Mom’s chil­dren are slow to em­brace new hus­band

Austin American-Statesman - - MONEY & MARKETS - Jeanne Phillips Dear Abby

Dear Abby: I lost my hus­band a few years ago and am now re­mar­ried. Some of my adult chil­dren, although they did not want me to be alone and they “say” they are happy for me, have been slow in wel­com­ing my new hus­band.

I in no way ex­pect him to be a re­place­ment for their fa­ther. I only wish they would wel­come him into their lives as they would any­one else’s spouse. They don’t have to love him. I ask only that they re­spect him and ac­knowl­edge that he’s part of my life now. Wish­ing him a happy birth­day and happy hol­i­days di­rectly would go a long way to mak­ing him feel ac­cepted, as would more gen­eral com­mu­ni­ca­tion.

He has tried on nu­mer­ous oc­ca­sions to show an in­ter­est in their lives, but he re­ceives lit­tle ac­knowl­edg­ment in re­turn. His chil­dren have wel­comed me into their lives. This has strained and changed my re­la­tion­ship with my chil­dren.

I just want a fam­ily again. Is it ask­ing too much of them to ac­cept my hus­band as part of the fam­ily and to treat him that way? — Miss­ing My Fam­ily in Florida

Dear Miss­ing: Have you told your chil­dren that the cool re­cep­tion they have given your hus­band is harm­ful not only to him but also to you? If you have and they are still un­able to warm up to him, it’s time to con­cen­trate your ef­forts on building closer relationships with those rel­a­tives who are will­ing to be more wel­com­ing.

We can’t change other people. We can, how­ever, change our­selves, and by do­ing so, change the way we RE­ACT to them.

Dear Abby: I have a fam­ily dilemma. We em­ploy our 16-year-old niece to watch our boys, ages 8 and 10, dur­ing the sum­mer and school breaks. We pay her well to come to our home and watch them eight hours a day.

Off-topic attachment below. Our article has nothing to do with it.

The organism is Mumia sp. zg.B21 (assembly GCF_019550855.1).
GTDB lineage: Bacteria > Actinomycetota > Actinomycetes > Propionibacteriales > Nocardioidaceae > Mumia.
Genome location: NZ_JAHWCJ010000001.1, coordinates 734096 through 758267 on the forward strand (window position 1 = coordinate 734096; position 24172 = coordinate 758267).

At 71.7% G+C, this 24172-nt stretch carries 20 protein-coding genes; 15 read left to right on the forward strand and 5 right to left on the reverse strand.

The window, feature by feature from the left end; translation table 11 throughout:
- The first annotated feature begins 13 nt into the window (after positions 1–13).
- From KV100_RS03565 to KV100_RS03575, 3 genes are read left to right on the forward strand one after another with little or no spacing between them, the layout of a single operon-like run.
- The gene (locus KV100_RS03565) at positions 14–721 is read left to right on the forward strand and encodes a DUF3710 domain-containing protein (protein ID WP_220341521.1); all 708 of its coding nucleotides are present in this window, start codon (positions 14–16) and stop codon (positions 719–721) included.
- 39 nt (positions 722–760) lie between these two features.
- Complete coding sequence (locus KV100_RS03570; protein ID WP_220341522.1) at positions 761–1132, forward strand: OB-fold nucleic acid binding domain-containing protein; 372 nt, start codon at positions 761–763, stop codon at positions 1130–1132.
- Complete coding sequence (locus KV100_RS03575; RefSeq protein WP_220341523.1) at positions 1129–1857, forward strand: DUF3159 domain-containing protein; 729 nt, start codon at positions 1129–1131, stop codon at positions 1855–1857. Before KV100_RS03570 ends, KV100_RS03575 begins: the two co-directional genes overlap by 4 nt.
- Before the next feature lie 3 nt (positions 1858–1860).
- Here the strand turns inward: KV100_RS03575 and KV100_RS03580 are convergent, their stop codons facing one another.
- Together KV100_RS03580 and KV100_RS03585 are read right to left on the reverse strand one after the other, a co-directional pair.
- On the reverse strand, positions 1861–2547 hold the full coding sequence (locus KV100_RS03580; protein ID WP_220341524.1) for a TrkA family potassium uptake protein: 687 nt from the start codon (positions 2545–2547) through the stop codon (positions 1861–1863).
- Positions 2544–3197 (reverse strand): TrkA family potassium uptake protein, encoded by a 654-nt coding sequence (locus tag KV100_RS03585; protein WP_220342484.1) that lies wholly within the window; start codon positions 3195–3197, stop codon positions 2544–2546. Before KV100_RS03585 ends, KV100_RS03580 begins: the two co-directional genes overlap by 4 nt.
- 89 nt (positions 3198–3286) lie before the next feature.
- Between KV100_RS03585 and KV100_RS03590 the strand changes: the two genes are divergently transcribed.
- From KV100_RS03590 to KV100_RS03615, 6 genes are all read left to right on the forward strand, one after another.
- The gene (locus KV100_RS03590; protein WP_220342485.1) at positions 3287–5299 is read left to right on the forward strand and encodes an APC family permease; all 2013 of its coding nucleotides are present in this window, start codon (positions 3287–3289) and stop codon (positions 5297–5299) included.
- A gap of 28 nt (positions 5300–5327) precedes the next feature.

My prob­lem is, her younger brother is my son’s best friend. He gets in­vited to their house for a sleep­over the day be­fore we need a sit­ter, and both boys go. Then the next day their mom says our niece watched them, and there­fore she should get paid for that day, too. The mom is there all day.

To me, a cousin sleep­over isn’t some­thing that should be charged for. Their chil­dren have come to our house for years for sleep­overs, and I never charged them.

Is this OK? And if not, how do we refuse? We have al­ready told her we prefer the boys to be watched at our home, so they re­ceive one-on-one time. What do you think about this? — Cousin Sleep­over

Dear C.S.: What do I think? I think you have been taken ad­van­tage of. A baby sit­ter is hired when there is no adult in the home to su­per­vise the chil­dren. If your nephew’s mother can’t be home when your boys have been in­vited for a sleep­over, the per­son who should pay for the baby sit­ter is her — not you. If you want to put an end to this, tell the woman ex­actly what I have told you.

Dear Abby: Iama step-grand­fa­ther. Must I go to a grand­child’s church per­for­mances even though I’m an athe­ist? — Com­mand Per­for­mance in Ore­gon

Dear Com­mand: If you want a close and lov­ing re­la­tion­ship with your grand­child, you should ab­so­lutely be present to en­cour­age and sup­port that child!

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